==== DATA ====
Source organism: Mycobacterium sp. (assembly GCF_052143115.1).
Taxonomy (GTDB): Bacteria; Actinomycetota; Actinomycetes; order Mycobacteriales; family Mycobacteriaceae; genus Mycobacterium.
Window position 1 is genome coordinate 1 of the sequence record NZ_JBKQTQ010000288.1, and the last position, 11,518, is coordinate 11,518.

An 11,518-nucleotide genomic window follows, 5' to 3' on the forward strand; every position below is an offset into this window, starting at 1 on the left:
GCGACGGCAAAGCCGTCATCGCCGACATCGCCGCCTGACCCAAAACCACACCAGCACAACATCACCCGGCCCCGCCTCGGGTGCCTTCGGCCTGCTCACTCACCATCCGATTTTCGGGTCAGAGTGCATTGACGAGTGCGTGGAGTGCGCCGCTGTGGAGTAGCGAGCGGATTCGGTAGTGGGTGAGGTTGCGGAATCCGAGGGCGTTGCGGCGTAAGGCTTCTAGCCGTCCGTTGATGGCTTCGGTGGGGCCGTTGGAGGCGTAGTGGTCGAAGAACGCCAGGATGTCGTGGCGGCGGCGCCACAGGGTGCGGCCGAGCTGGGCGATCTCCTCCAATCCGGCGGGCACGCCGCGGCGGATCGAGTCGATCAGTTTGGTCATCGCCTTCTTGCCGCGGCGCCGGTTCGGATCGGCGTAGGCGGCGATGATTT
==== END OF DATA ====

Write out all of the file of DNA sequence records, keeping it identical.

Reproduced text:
Source organism: Mycobacterium sp. (assembly GCF_052143115.1).
Taxonomy (GTDB): Bacteria; Actinomycetota; Actinomycetes; order Mycobacteriales; family Mycobacteriaceae; genus Mycobacterium.
Window position 1 is genome coordinate 1 of the sequence record NZ_JBKQTQ010000288.1, and the last position, 11,518, is coordinate 11,518.

An 11,518-nucleotide genomic window follows, 5' to 3' on the forward strand; every position below is an offset into this window, starting at 1 on the left:
GCGACGGCAAAGCCGTCATCGCCGACATCGCCGCCTGACCCAAAACCACACCAGCACAACATCACCCGGCCCCGCCTCGGGTGCCTTCGGCCTGCTCACTCACCATCCGATTTTCGGGTCAGAGTGCATTGACGAGTGCGTGGAGTGCGCCGCTGTGGAGTAGCGAGCGGATTCGGTAGTGGGTGAGGTTGCGGAATCCGAGGGCGTTGCGGCGTAAGGCTTCTAGCCGTCCGTTGATGGCTTCGGTGGGGCCGTTGGAGGCGTAGTGGTCGAAGAACGCCAGGATGTCGTGGCGGCGGCGCCACAGGGTGCGGCCGAGCTGGGCGATCTCCTCCAATCCGGCGGGCACGCCGCGGCGGATCGAGTCGATCAGTTTGGTCATCGCCTTCTTGCCGCGGCGCCGGTTCGGATCGGCGTAGGCGGCGATGATTT